This opinion will be unpublished and

may not be cited except as provided by

Minn. Stat. § 480A.08, subd. 3 (2000).







In the Matter of:
Robert Eugene Holden, Jr.


Filed June 19, 2001


Peterson, Judge

Concurring specially, Randall, Judge


Stearns County District Court

File No. P9001236


Michael J. Michalski, Michalski Law Office, 923 West Saint Germain Street, P.O. Box 393, St. Cloud, MN  56302-0393 (for appellant Robert Eugene Holden, Jr.)


Mike Hatch, Attorney General, Kelly O’Neill Moller, Assistant Attorney General, Angela M. Helseth, Assistant Attorney General, 525 Park Street, Suite 500, St. Paul, MN  55103-2106; and


Roger S. Van Heel, Stearns County Attorney, Administration Center, Room 448, 705 Courthouse Square, St. Cloud, MN  56303-4773 (for respondent State of Minnesota)



            Considered and decided by Randall, Presiding, Peterson, Judge, and Foley, Judge.*

U N P U B L I S H E D   O P I N I O N


            In this appeal from an order committing him as a sexual psychopathic personality (SPP) and a sexually dangerous person (SDP), appellant Robert Eugene Holden, Jr., argues that (1) there is insufficient evidence to support his commitment; (2) his due process rights were violated; (3) the expert examinations of him were invalidated by the presence of others during the exams; and (4) he was not committed to the least restrictive alternative.  We affirm.


In December 2000, Holden was committed for an indeterminate period as an SDP and an SPP.  Holden has numerous convictions of indecent exposure dating back to November 1968.  He also has numerous convictions for driving while intoxicated and contributing to the delinquency of minors by providing alcohol to children. 

In 1984, all four of Holden’s children reported that he had sexually abused, molested, and raped them for many years.  The abuse began as early as 1975 and included several forms of sexual contact and sexual penetration.  Holden sometimes forced some of the children to watch while he abused their siblings.  The abuse occurred while the children were as young as five years old and continued until they were teenagers.  In July 1984, Holden pleaded guilty to one count of first-degree intrafamilial sexual abuse for the abuse of his children and was sentenced to prison for 54 months.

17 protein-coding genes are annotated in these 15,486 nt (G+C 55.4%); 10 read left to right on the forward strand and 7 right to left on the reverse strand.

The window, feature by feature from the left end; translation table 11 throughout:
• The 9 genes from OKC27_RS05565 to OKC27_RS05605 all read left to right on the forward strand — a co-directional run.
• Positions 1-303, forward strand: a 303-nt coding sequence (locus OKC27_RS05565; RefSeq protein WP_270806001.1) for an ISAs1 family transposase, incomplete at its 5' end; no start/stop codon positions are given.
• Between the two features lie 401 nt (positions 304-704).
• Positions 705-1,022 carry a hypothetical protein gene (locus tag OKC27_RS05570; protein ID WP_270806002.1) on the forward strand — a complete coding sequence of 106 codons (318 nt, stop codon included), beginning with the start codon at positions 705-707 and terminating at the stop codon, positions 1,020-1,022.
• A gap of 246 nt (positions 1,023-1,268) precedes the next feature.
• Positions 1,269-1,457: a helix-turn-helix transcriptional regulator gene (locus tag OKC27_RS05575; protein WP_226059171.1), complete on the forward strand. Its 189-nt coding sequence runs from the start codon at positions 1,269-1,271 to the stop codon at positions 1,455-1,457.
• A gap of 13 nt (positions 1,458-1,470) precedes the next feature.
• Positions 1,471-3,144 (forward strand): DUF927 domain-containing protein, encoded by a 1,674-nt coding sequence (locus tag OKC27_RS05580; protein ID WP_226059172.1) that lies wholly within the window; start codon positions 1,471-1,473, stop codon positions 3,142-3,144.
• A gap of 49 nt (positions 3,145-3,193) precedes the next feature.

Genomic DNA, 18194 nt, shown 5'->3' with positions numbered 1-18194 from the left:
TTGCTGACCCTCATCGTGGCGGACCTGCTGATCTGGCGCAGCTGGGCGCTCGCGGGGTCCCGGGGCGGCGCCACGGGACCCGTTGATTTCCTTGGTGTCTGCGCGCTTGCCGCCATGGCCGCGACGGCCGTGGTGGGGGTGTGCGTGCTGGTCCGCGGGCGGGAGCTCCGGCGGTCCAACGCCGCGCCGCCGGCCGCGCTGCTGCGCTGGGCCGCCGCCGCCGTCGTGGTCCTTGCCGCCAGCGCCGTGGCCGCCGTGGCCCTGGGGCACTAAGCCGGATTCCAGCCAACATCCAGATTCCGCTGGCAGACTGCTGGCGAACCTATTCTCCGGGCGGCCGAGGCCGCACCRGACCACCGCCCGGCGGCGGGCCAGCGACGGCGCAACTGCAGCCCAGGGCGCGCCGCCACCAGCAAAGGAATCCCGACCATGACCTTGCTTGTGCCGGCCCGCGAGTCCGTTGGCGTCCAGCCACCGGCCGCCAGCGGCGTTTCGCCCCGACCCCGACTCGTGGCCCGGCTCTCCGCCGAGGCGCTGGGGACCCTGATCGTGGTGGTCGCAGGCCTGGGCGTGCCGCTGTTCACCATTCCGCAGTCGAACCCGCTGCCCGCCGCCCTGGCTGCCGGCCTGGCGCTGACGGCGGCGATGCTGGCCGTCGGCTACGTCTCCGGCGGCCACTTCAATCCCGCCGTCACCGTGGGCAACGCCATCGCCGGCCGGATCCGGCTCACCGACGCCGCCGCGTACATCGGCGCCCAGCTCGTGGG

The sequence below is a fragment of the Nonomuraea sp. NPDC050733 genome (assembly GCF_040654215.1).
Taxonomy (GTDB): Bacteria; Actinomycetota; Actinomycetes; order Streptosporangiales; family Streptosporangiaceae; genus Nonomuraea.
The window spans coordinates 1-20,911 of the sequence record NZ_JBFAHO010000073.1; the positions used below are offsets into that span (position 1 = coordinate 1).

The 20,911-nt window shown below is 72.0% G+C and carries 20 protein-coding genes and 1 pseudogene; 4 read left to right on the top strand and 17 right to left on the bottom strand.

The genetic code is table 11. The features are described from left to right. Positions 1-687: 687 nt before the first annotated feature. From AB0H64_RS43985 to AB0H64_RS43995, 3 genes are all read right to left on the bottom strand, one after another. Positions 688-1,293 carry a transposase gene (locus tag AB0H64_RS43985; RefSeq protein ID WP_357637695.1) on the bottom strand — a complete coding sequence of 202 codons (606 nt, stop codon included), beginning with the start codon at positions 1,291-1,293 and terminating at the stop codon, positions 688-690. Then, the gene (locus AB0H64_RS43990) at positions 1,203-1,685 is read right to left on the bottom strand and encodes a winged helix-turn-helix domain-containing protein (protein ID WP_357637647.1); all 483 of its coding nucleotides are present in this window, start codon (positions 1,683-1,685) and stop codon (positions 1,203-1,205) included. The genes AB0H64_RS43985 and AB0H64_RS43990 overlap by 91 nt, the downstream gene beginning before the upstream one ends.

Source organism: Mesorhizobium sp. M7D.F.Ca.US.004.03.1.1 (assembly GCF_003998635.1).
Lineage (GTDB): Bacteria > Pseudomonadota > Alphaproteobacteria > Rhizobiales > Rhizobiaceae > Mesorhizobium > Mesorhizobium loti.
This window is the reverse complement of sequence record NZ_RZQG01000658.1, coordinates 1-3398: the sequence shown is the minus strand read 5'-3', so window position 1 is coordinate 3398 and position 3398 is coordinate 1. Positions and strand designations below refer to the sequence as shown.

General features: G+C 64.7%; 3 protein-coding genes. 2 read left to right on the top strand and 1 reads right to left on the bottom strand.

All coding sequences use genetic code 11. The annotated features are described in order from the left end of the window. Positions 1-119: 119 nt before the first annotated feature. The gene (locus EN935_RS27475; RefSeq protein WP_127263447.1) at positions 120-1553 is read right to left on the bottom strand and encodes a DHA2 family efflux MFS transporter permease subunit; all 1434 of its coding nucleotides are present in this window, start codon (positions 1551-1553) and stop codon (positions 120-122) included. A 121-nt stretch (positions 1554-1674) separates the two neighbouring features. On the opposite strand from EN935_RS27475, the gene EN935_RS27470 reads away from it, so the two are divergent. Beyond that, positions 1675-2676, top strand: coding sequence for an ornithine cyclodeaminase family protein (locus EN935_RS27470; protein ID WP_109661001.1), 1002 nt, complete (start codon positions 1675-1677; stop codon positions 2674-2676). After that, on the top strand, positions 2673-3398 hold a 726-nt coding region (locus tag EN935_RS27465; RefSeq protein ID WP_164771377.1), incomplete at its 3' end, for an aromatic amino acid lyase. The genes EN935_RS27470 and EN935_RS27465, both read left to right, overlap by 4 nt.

In 1997, Holden pleaded guilty to attempted first-degree criminal sexual conduct and attempted third-degree criminal sexual conduct for abusing two boys under age 16.  He was sentenced to concurrent 53-month and 36-month prison terms.

Holden has participated in both inpatient and outpatient chemical dependency programs five times since 1978.  He received sex-offender treatment twice while in prison and performed poorly both times. 

In March 2000, a little more than two months before Holden was scheduled to be released from the Minnesota Correctional Facility at Lino Lakes, Stearns County petitioned to have him committed as an SPP and an SDP.  The district court appointed Dr. Paul M. Reitman to examine Holden.  Holden requested that the court appoint Dr. Michael Miner as a second examiner, but the court refused to appoint Miner because his fees were higher than the court would allow.  Holden then hired Miner as a private expert witness.  The state hired Dr. Harry Hoberman as its expert witness.

All three experts testified extensively at trial.  Reitman and Hoberman testified that Holden met the criteria for commitment as an SPP and an SDP.  Miner testified that Holden does not have a sexual psychopathic personality and is not a sexually dangerous person.       



            Holden argues that the petitioner did not meet its burden of proving that he has a sexual psychopathic personality because Reitman made the following statement in his deposition just two or three days before trial:

Well, he may have some elements of depression, * * *, he may have some elements of anxiety, but I would not describe him as a person that suffers from a mental illness, for example, that would need civil commitment to a hospital, to an inpatient psychiatric hospital.


            Citing portions of Minn. Stat. § 253B.18 (2000), which sets forth the procedures for committing a person as mentally ill and dangerous to the public, Holden appears to be arguing that he could not be committed as an SPP because Reitman testified that he is not mentally ill and does not need to be in an inpatient psychiatric hospital.  This argument overstates the role that Minn. Stat. § 253B.18 plays in an SPP commitment proceeding.

            Minn. Stat. § 253B.185, subd. 1 (2000), provides:

Upon the filing of a petition alleging that a proposed patient is a sexually dangerous person or is a person with a sexual psychopathic personality, the court shall hear the petition as provided in section 253B.18.


This provision requires only that the procedures in Minn. Stat. § 253B.18 for committing a person as mentally ill and dangerous shall be used in proceedings to commit a person as an SDP or an SPP.  It does not mean that the statutory criteria for committing a person as mentally ill and dangerous to the public must be met to commit a person as an SDP or an SPP.